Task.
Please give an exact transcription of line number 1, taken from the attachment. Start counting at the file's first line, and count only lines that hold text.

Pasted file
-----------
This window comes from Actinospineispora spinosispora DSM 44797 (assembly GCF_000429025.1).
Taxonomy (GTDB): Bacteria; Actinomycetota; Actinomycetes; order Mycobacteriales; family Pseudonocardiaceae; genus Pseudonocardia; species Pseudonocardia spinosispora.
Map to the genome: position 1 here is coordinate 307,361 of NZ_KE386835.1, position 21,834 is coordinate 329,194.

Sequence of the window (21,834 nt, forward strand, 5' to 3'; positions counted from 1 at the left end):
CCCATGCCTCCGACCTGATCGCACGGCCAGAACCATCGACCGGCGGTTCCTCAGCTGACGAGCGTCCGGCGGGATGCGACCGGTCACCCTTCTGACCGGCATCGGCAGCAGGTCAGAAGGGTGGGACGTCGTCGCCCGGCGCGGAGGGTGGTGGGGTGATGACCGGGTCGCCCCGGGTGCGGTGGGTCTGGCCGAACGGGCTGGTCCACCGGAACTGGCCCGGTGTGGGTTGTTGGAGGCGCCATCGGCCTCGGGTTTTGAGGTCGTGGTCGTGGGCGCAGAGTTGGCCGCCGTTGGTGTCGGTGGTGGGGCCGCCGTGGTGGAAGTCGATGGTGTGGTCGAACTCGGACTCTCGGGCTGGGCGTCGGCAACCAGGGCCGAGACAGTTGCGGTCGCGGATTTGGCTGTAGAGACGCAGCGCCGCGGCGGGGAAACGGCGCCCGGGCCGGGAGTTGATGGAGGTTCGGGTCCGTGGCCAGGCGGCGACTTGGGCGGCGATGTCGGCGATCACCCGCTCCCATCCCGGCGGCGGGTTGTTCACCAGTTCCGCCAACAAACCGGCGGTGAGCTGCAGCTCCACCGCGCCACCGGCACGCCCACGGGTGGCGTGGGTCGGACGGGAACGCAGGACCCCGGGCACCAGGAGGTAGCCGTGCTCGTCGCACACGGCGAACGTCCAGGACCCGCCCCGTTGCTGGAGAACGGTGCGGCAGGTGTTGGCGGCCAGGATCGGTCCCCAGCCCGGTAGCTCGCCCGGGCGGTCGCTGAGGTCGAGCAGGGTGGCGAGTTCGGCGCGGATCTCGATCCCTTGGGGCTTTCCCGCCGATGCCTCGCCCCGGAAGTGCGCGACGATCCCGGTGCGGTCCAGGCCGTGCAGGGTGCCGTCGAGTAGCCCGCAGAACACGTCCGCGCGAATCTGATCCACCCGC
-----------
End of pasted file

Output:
This window comes from Actinospineispora spinosispora DSM 44797 (assembly GCF_000429025.1).